Time Management for Busy Volunteers: 5 Ways To Keep Volunteering From Ruining Your Busy Schedule

I know how it is – you’re a busy person with a lot of stuff on your plate. And yet, it’s so hard to turn down those requests to help out when the sign-up sheets get passed around, especially when your “socially conscious” boss is watching. So here you are once again, facing an afternoon (or even an entire day) of volunteering that’s torpedoing your schedule faster than a Russian sub at a fundraising raft race.

Well, no more!

Follow these simple tips to streamline your volunteer activities and I guarantee you’ll never have to worry about juggling volunteerism and your jam-packed schedule again.


1. Show Up When You Get Around To It

Look, everyone’s going to be getting there all at once and it’s going to be chaos. Plus they’ll probably be doing some sort of (yawn) orientation for the zip-heads. But you know how to find your way around a simple work site and crowds give you hives. Besides, it’s not like you’re getting paid or anything. If you wanted to punch a clock, you’d be at work, right? So, take your time, field a few more calls, catch a few extra Z’s – whatever. The work will still be there when you get there.

Oh, and if you are going to be late, please – don’t bother calling. Your volunteer coordinator is going to be up to her neck in idiots trying to figure out how to work the sign-in pen. Don’t pester her. She’ll figure it out sooner or later on her own, anyway.


2. Instructions Are For Zip-Heads

You’ve finally gotten there and signed in (printing takes forever, so avoid that time-wasting trap and stick to your normal scrawl…they’ll be able to read your handwriting just fine). But now some granola-crunching hippy is holding everyone up by rattling off a list of unnecessary instructions and “duh” safety tips.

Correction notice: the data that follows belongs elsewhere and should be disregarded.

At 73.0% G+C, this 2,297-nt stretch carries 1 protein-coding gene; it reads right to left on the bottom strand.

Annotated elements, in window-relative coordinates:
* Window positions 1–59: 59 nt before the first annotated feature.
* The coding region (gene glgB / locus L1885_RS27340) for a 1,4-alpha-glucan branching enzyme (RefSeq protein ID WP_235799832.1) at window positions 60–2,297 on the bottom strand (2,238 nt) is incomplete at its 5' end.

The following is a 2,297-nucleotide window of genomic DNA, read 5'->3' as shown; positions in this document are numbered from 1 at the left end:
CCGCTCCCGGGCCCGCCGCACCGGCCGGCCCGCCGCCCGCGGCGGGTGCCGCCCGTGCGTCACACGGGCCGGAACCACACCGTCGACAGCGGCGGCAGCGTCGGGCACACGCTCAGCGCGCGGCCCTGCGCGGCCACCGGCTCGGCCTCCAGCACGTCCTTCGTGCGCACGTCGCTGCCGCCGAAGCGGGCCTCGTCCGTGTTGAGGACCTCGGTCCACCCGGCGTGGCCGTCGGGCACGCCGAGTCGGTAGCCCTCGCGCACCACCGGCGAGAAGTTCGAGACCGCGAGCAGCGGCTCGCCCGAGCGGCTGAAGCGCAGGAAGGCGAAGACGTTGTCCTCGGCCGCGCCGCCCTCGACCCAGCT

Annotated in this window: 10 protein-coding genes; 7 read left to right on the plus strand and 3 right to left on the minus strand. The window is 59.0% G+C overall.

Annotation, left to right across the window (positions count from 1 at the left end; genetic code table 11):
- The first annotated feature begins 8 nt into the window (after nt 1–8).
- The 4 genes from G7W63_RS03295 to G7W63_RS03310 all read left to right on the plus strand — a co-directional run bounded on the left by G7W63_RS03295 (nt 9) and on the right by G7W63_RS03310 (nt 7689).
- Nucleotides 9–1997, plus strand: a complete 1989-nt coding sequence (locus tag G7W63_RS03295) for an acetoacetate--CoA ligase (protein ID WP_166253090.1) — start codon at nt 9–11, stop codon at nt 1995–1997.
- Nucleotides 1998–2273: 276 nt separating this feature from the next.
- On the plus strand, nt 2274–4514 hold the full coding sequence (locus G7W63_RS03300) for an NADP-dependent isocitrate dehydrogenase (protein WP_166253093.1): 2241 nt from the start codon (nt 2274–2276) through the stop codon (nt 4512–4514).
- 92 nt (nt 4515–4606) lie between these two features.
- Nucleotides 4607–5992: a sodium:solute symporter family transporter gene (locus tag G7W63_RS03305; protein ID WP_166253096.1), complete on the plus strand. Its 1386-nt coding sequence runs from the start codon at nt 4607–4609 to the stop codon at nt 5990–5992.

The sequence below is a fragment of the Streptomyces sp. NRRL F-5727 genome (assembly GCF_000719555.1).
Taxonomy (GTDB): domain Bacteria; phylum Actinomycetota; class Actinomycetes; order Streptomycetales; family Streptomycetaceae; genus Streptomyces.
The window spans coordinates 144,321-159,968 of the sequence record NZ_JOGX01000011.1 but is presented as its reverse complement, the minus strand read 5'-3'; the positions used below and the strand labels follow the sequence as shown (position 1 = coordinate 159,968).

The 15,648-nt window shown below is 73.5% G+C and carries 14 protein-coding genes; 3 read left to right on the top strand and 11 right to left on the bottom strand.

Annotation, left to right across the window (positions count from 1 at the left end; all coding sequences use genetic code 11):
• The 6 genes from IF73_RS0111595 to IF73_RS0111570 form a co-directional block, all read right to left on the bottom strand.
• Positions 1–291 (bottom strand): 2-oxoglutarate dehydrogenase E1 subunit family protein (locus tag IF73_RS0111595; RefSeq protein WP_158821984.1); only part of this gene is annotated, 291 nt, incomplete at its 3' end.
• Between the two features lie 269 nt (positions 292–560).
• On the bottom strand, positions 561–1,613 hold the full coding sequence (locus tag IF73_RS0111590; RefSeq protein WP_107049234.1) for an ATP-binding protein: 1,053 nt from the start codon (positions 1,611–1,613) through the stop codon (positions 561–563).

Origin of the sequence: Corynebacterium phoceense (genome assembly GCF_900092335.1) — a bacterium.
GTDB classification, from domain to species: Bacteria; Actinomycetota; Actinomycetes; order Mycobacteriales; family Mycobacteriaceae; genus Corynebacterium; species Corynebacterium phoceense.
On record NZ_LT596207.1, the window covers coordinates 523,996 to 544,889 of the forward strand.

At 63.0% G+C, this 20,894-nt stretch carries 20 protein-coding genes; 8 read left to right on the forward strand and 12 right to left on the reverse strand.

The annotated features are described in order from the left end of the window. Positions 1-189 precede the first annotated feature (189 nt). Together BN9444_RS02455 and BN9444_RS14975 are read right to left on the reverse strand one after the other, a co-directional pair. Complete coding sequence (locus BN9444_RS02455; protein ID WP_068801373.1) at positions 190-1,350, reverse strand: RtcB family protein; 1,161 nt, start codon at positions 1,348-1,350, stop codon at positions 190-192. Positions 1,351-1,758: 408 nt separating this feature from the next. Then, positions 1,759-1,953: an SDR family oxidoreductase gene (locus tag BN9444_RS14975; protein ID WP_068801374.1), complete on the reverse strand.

Blah, blah, blah. You’re not a five-year-old – you’re just going to be pounding nails and hanging siding. How hard could it be? Besides, you’ve done this before and know a few shortcuts. So use the orientation time to get in a few more vital text messages, and then do it the way you know how to do it – who knows, maybe they’ll learn something. Let the sheeple do it the hard way.


3. Don’t Let The Organizers Drop The Ball

What ball? Any ball. It’s their job to keep this gig running smoothly, so if you see something wrong (not enough ice for the free refreshments, their selection of tools is not up to par, there’s some clue-free loser who insists on doing everything the hard way in charge of your team, etc), make sure you let them know. And don’t back down if they don’t immediately fix the situation. You’re doing the organizers a favor by keeping the support volunteers from slacking off. The site would grind to a halt if someone didn’t keep an eye on things.


4. Rules Are For Clients, Not Volunteers

Sure, those poor people getting the food boxes have to take what you give them. But dude, you’ve been here shelving donations all day. Why shouldn’t you load yourself up a box of the good stuff on your way out? You deserve it! And it’ll save you a trip to the store on the way home, so you won’t have to leave off volunteering early to do that. They should be grateful.